For once, more waste would be good news

Financial Mail - Investors Monthly - - Analysis - Larry Claasen

Nowa­days the AltX is a some­what for­got­ten ex­change. Even so, it can still point to suc­cesses such as Esor­franki and Taste Hold­ings which moved onto the main board.

One of th­ese less well known movers is waste man­age­ment group In­ter­waste. It was founded in 1989 by Alan and Bron­wyn Wil­cocks and listed on the AltX in 2007. It then moved onto the main board in 2014 and has grown into a size­able op­er­a­tion.

But de­spite its progress, it has not had an easy time lately. For one, it ex­pected rev­enue for the year to end December 2015 to reach R1bn for the first time. Though rev­enue was up 14.7% to R957m, it “pro­duced a dis­ap­point­ing re­sult for the year”.

Earn­ings be­fore in­ter­est, tax, de­pre­ci­a­tion and amor­ti­sa­tion were up 21.4% to R180.7m but over­all profit for the year was down 7.3% to R42m.

The group’s earn­ings were down largely as a re­sult of lower com­mod­ity and oil prices knock­ing its ef­flu­ent treat­ment op­er­a­tions. The lower prices led its cus­tomers in the oil and com­modi­ties in­dus­tries to de­fer spend­ing on clean-ups and re­duce dis­cre­tionary spend­ing.

This meant prof­its at its waste man­age­ment di­vi­sion — which houses its ef­flu­ent treat­ment op­er­a­tions — fell from R46m to R35m de­spite rev­enue ris­ing 12.4% to R760.3m.

It was not all bad news. Its com­post man­u­fac­tur­ing and sales busi­ness grew rev­enue 12.5% and turned a R1.2m loss into a R5.3m profit.

In­ter­waste ex­pects this di­vi­sion to con­tinue its improvement. The re­tail side of this busi­ness has “achieved crit­i­cal mass” and it se­cured a broader source of raw ma­te­rial, en­abling it to maintain its op­er­a­tions at a prof­itable level.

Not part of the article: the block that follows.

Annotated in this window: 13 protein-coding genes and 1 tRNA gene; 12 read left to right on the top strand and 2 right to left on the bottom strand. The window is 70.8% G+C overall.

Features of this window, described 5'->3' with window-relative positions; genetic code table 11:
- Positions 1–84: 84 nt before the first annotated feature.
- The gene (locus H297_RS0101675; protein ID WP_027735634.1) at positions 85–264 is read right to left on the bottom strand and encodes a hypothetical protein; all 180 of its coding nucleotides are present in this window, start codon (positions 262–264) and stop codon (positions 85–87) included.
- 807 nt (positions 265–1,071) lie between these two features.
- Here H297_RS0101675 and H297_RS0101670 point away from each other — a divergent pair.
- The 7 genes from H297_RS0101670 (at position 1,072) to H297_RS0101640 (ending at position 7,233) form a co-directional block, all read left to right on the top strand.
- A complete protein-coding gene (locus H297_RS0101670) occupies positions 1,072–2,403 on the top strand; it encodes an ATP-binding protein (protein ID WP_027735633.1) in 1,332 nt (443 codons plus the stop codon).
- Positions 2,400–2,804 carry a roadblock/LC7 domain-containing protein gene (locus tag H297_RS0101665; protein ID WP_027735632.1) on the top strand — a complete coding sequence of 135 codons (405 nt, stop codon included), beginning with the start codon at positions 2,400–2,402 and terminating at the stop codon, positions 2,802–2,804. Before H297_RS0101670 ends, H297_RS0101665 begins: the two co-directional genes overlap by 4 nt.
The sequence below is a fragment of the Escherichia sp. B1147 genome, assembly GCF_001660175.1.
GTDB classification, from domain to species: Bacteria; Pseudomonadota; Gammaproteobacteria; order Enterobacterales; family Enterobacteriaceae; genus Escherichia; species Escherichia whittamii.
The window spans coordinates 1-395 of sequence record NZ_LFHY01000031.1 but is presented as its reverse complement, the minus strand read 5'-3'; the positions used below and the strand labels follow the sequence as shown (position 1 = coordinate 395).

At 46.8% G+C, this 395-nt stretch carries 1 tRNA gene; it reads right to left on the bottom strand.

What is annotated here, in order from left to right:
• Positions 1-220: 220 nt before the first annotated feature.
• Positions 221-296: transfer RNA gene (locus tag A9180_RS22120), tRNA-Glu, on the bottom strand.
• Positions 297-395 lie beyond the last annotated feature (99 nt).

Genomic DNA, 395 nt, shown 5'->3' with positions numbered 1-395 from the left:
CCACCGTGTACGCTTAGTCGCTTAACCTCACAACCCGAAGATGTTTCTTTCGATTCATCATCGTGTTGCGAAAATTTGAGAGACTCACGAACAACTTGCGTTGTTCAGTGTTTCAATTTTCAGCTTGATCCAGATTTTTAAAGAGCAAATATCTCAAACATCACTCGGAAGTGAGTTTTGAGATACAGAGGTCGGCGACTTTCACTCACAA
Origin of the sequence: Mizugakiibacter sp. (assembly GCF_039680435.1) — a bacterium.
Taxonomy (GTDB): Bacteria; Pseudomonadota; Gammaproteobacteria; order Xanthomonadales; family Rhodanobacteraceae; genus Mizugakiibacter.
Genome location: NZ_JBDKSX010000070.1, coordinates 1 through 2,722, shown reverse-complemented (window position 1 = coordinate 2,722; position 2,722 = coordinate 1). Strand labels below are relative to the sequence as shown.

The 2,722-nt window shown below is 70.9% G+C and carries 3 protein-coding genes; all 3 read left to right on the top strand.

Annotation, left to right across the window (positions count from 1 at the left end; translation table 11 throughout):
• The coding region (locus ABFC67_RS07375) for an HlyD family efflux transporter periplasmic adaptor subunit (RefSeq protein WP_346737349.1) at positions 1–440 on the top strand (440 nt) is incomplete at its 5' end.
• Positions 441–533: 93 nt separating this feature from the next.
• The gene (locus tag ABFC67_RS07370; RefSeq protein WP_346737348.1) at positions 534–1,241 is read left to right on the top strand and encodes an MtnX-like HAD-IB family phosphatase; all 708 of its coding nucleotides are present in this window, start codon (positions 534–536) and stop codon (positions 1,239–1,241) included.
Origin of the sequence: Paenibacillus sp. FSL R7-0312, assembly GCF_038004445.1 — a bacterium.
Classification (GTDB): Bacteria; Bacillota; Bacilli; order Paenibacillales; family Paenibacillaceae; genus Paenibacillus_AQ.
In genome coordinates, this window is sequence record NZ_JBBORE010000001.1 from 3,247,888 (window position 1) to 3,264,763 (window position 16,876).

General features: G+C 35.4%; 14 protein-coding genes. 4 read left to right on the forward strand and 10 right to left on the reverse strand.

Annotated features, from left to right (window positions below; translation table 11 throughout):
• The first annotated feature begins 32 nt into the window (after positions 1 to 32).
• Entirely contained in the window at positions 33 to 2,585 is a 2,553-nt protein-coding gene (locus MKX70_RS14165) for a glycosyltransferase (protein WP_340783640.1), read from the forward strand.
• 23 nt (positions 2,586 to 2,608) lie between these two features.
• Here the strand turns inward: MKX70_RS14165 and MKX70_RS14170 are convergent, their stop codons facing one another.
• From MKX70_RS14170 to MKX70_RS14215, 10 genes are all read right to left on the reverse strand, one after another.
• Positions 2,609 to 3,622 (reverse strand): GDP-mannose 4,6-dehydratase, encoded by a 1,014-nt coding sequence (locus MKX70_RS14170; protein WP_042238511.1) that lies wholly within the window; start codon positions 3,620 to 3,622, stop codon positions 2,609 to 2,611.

This op­er­a­tion is now the largest pro­ducer of or­ganic grow­ing ma­te­rial in South­ern Africa. It has di­verted 300 tons of or­ganic ma­te­rial — mostly dis­carded bark from the tim­ber in­dus­try — an­nu­ally from its landfill site.

This ma­te­rial, along with the do­mes­tic greens it col­lects from its landfill sites and gar­den waste trans­fer sta­tions, has pro­duced 100,000 m3 year of “ex­port-grade com­post and grow­ing ma­te­rial” at its Mpumalanga cen­tre.

Be­sides its com­post op­er­a­tion, its landfill man­age­ment busi­ness also did rel­a­tively well. Rev­enue was up 28.4% to R150.4m and profit rose 13.5% to R44.4m.

The group said a new busi­ness model it had in­tro­duced over the past two years of get­ting rid of un­prof­itable con­tracts and fo­cus­ing on get­ting larger ones was start­ing to pay off.

The prospects for its landfill op­er­a­tions are im­prov­ing as it won a large ten­der to con­struct and man­age a mu­nic­i­pal landfill site. “The project has met all of its mile­stones to date, and both par­ties have ben­e­fited from the process,” it said in its lat­est an­nual re­port.

It also com­pleted con­struc­tion of its own landfill in Clayville, Gaut­eng — which it man­ages for its own ac­count — and has re­ceived a li­cence to op­er­ate its Klink­er­stene landfill near Del­mas.

Be­sides run­ning its tra­di­tional waste man­age­ment op­er­a­tions, In­ter­waste has branched out into refuse-de­rived fuel. It uses solid waste ma­te­rial as an al­ter­na­tive fuel for power gen­er­a­tion.

It also runs an anaer­o­bic di­ges­tion plant, which is a fa­cil­ity that uses mi­cro-or­gan­isms to break down biodegrad­able ma­te­rial such as sewage sludge. This process cre­ates meth­ane which can be sold as fuel.

De­spite its dis­ap­point­ing num­bers, In­ter­waste looks like a solid per­former. It points out that de­spite its lat­est re­sults it has grown rev­enue by 71.3% and op­er­at­ing profit by 163.3% over the past three years.

But if in­vestors like the group, they should note that it has a high debt to cap­i­tal ra­tio of 0.85. Even so, the ar­gu­ment can be made that as In­ter­waste acts like a util­ity and has long-term con­tracts, it will have a steady sup­ply of cash to pay off its debts.

It is also sen­si­tive to changes in the econ­omy. The bet­ter the econ­omy, the more waste there is, the bet­ter it does.

But the econ­omy is not per­form­ing well, which means it will have to play a clever game to grow earn­ings.

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